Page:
In line with their usual totally absurd policy, ISO try to make you pay CHF148 (currently that's EUR97.78, or USD111.58) for some information that the United Nations give out for free. Just so you can have ISO's stamp on it! Never mind. Actually, in an act of great generosity, the ISO 3166 maintenance agency will let you access an on-line version of the alpha-2 code list with English country names.
The ISO 3166-1 list claims to be based only on the United Nations' official lists described above (they make this claim so as to throw off people who plague them with demands to a country code so they can have their own ccTLD); in fact it is false. In comparison with the United Nations' Statistics Division's list, ISO removes the Channel Islands (830) and the Isle of Man (833), but adds Bouvet Island (BV/BVT), the British Indian Ocean Territory (IO/IOT), Christmas Island (CX/CXR), the Cocos (Keeling) Islands (CC/CCK), the French Southern Territories (TF/ATF), Heard Island et the McDonald Islands (HM/HMD), South Georgia and the South Sandwich Islands (GS/SGS), the United States Minor Outlying Islands (UM/UMI), and lastly a big piece, Antarctica (AQ/ATA). (There are also a few minor differences in naming; for example, the United Nations write “Faeroe Islands” whereas ISO writes “Faroe Islands”; also, the “United States of America” are simply called the “United States” in ISO 3166-1, and the “United Kingdom of Great Britain and Northern Ireland” simply becomes the “United Kingdom”; but basically the names are the same. Note that the ISO 3166-1 alpha-2 code for the United Kingdom is “GB”, not “UK”; and the alpha-3 code is “GBR”.)
This brings us to a total of 239 codes.
Last comes the IANA. In their
handling of the root domain of the name hierarchy, IANA
are bound by the rules of RFC 1591,
which states that
The IANA is not in the business of
deciding what is and what is not a country. So, in creating the
country code TLDs, the
IANA is supposed to blindly reproduce the ISO 3166-1
Not so! There are six deviations between the ccTLD
database table and the ISO 3166-1 list and alpha-2 codes: namely,
.ac (Ascension Island),
.im (Isle of Man),
.tp (East Timor, whereas ISO 3166-1 gives
“TL” for Timor-Leste), and, weirdest of all,
.uk (United Kingdom, replacing the normal ISO 3166-1
alpha-2 code, “GB”). The addition of the Channel Island
(Jersey and Guernsey) and the Isle of Man is reasonable since they are
in the UN's Statistics Division's list, and the use of
“UK” rather than “GB” for the United Kingdom
is certainly historical. However, Ascension Island beats me: if I
believe my dictionary, it is a British meteorological station in the
South Atlantic, with around 300 inhabitants, and is administratively
bound to Saint Helena (which already has the “SH”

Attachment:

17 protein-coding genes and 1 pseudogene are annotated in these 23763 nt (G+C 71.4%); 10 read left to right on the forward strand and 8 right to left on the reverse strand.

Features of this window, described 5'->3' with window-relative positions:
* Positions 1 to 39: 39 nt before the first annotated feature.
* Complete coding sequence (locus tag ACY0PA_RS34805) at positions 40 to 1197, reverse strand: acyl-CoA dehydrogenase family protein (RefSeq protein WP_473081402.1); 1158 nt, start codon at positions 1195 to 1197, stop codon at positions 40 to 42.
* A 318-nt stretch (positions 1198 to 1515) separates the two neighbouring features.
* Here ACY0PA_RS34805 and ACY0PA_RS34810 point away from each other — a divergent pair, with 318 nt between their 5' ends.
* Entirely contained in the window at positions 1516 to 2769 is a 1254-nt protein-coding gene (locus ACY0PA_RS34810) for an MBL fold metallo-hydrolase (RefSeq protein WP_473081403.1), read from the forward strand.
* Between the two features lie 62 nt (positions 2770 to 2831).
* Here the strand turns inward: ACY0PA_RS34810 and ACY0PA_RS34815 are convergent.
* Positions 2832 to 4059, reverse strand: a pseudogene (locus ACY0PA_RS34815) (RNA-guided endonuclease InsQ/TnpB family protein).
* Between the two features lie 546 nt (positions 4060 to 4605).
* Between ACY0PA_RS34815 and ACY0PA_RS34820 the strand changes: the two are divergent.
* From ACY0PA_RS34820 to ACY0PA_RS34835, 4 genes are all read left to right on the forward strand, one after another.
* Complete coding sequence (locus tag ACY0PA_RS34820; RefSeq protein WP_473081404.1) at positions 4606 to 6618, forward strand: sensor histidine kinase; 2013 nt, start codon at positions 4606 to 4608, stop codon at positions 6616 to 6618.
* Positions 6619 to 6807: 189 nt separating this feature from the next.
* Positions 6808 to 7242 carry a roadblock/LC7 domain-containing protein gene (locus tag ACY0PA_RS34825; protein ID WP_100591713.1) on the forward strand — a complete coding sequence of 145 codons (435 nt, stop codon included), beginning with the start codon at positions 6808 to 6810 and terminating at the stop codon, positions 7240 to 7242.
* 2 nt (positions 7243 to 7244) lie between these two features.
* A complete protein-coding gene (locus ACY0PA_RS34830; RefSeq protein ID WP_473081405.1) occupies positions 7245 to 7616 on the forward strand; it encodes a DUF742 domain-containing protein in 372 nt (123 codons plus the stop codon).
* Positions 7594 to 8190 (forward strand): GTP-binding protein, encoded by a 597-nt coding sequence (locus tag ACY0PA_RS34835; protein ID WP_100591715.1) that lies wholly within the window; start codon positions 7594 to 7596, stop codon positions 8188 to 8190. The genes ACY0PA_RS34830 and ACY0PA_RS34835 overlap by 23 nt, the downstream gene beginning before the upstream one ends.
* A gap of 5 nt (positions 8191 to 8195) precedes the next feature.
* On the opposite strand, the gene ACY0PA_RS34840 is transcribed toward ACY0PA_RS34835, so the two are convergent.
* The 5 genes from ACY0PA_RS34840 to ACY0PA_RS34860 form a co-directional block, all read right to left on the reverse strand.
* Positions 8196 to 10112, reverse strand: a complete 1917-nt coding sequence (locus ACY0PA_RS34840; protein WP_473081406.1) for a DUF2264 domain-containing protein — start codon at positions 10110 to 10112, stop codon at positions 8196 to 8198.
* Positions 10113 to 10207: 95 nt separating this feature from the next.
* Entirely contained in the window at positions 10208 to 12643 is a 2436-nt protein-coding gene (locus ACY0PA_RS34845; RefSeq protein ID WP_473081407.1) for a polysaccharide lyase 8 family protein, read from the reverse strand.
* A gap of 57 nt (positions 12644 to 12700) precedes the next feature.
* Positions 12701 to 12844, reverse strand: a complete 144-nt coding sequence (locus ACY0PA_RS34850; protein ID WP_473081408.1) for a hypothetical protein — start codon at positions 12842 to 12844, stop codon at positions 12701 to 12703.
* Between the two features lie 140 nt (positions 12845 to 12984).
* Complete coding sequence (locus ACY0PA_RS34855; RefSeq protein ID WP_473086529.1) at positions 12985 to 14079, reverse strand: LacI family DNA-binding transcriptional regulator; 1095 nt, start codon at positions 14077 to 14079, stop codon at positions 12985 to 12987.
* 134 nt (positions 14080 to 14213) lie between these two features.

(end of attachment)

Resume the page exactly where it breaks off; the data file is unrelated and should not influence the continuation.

ISO 3166-1 code, and associated
Anyway, this brings now to 243 codes, which is indeed the
IANA ccTLD count. (Note that besides these
243 country code top-level domains, there are also 14 generic
top-level domains, viz.
.pro, and one
infrastructure top-level domain,
.arpa: so there are 258
top-level domains alltogether.)
This is still not the end of the story, however, for the
DNS: because IANA's list and the Root Zone
file that is used by the DNS root name servers do not
coincide exactly. First of all, the
.eh (Western Sahara)
.kp (Democratic People's Republic of Korea) zones,
although in IANA's list, do not have name servers.
Second, there are two “rogue” top-level domains which are
in the name servers but not in IANA's list: namely,
.su (the former code for the Soviet Union, which is
marked as transitionally reserved by ISO 3166) and
(the correct ISO code for the United Kingdom); the
.su domain is apparently still being used; as for the
.gb domain, a text comment in the DNS entries states that
This domain is frozen and will be phased out. Domain names for
United Kingdom go under
So there are indeed 258 top-level domains currently defined, but not
exactly the 258 which should be.
.uk. For details see the web
There used to be in ISO 3166-1 an “FX” code for
“Metropolitan France” (many contry lists still have this
entry); someone (being unsatisfied with the way the
domain was managed) tried to convince Jon Postel to create a
.fx ccTLD, but failed. The code has since
disappeared (it is marked as “exceptionally reserved”).
At various other times, there were also codes such as “BU”
(Burma), “CS” (Czechoslovakia), “DD” (German
Democratic Republic), “NT” (Zeus knows what!),
“SF” (Finland, variously), “SU” (USSR),
“YD” (Democratic Yemen) and “ZR” (Zaire),
which vanished for various reasons, and are or were transitionally
reserved. “TP” (East Timor) is also transitionally
reserved. The “ZZ” code is reserved for an unkown or
unspecified country, “AA” is reserved for Zeus knows what,
and “Xx” and some “Qx”
codes are reserved for private use (whatever that might be).